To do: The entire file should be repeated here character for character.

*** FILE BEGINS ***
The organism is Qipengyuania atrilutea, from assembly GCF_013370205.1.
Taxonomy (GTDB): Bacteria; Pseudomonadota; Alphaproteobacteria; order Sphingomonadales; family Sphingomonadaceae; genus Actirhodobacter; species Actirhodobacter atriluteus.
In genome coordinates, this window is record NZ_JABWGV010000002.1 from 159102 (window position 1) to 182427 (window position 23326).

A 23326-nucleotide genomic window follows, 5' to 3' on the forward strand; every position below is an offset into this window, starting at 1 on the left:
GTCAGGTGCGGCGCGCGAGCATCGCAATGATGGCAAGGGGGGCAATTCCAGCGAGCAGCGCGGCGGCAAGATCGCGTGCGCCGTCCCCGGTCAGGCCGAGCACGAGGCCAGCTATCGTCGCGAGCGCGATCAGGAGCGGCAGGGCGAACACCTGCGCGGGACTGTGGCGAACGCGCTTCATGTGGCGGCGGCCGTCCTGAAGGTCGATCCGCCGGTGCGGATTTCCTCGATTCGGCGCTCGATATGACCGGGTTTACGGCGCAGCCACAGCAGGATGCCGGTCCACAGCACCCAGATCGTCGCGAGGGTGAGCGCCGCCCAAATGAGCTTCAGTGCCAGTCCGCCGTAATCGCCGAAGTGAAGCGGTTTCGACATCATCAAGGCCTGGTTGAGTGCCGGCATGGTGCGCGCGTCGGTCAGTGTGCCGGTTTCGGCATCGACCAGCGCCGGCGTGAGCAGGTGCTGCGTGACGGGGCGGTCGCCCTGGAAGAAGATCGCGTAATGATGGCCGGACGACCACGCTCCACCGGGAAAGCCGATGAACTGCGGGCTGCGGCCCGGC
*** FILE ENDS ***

The organism is Qipengyuania atrilutea, from assembly GCF_013370205.1.
Taxonomy (GTDB): Bacteria; Pseudomonadota; Alphaproteobacteria; order Sphingomonadales; family Sphingomonadaceae; genus Actirhodobacter; species Actirhodobacter atriluteus.
In genome coordinates, this window is record NZ_JABWGV010000002.1 from 159102 (window position 1) to 182427 (window position 23326).

A 23326-nucleotide genomic window follows, 5' to 3' on the forward strand; every position below is an offset into this window, starting at 1 on the left:
GTCAGGTGCGGCGCGCGAGCATCGCAATGATGGCAAGGGGGGCAATTCCAGCGAGCAGCGCGGCGGCAAGATCGCGTGCGCCGTCCCCGGTCAGGCCGAGCACGAGGCCAGCTATCGTCGCGAGCGCGATCAGGAGCGGCAGGGCGAACACCTGCGCGGGACTGTGGCGAACGCGCTTCATGTGGCGGCGGCCGTCCTGAAGGTCGATCCGCCGGTGCGGATTTCCTCGATTCGGCGCTCGATATGACCGGGTTTACGGCGCAGCCACAGCAGGATGCCGGTCCACAGCACCCAGATCGTCGCGAGGGTGAGCGCCGCCCAAATGAGCTTCAGTGCCAGTCCGCCGTAATCGCCGAAGTGAAGCGGTTTCGACATCATCAAGGCCTGGTTGAGTGCCGGCATGGTGCGCGCGTCGGTCAGTGTGCCGGTTTCGGCATCGACCAGCGCCGGCGTGAGCAGGTGCTGCGTGACGGGGCGGTCGCCCTGGAAGAAGATCGCGTAATGATGGCCGGACGACCACGCTCCACCGGGAAAGCCGATGAACTGCGGGCTGCGGCCCGGC